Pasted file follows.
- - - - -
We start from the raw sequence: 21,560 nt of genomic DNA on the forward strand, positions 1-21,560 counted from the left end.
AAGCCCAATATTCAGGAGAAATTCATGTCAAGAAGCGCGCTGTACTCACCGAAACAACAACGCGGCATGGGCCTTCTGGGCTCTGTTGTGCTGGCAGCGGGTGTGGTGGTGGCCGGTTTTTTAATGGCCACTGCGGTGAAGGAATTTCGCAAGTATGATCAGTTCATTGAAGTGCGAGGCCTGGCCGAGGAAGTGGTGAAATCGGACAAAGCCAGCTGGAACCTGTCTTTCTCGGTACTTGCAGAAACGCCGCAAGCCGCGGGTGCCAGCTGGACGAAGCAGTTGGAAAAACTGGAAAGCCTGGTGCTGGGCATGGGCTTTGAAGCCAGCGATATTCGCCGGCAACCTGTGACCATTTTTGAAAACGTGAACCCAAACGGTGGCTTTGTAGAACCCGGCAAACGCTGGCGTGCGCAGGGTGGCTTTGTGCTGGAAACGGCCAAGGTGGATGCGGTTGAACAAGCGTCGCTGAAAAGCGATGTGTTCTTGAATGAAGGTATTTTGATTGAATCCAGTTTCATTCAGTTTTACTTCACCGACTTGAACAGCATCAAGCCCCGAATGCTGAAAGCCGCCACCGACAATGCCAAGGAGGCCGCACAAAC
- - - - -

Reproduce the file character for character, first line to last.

We start from the raw sequence: 21,560 nt of genomic DNA on the forward strand, positions 1-21,560 counted from the left end.
AAGCCCAATATTCAGGAGAAATTCATGTCAAGAAGCGCGCTGTACTCACCGAAACAACAACGCGGCATGGGCCTTCTGGGCTCTGTTGTGCTGGCAGCGGGTGTGGTGGTGGCCGGTTTTTTAATGGCCACTGCGGTGAAGGAATTTCGCAAGTATGATCAGTTCATTGAAGTGCGAGGCCTGGCCGAGGAAGTGGTGAAATCGGACAAAGCCAGCTGGAACCTGTCTTTCTCGGTACTTGCAGAAACGCCGCAAGCCGCGGGTGCCAGCTGGACGAAGCAGTTGGAAAAACTGGAAAGCCTGGTGCTGGGCATGGGCTTTGAAGCCAGCGATATTCGCCGGCAACCTGTGACCATTTTTGAAAACGTGAACCCAAACGGTGGCTTTGTAGAACCCGGCAAACGCTGGCGTGCGCAGGGTGGCTTTGTGCTGGAAACGGCCAAGGTGGATGCGGTTGAACAAGCGTCGCTGAAAAGCGATGTGTTCTTGAATGAAGGTATTTTGATTGAATCCAGTTTCATTCAGTTTTACTTCACCGACTTGAACAGCATCAAGCCCCGAATGCTGAAAGCCGCCACCGACAATGCCAAGGAGGCCGCACAAAC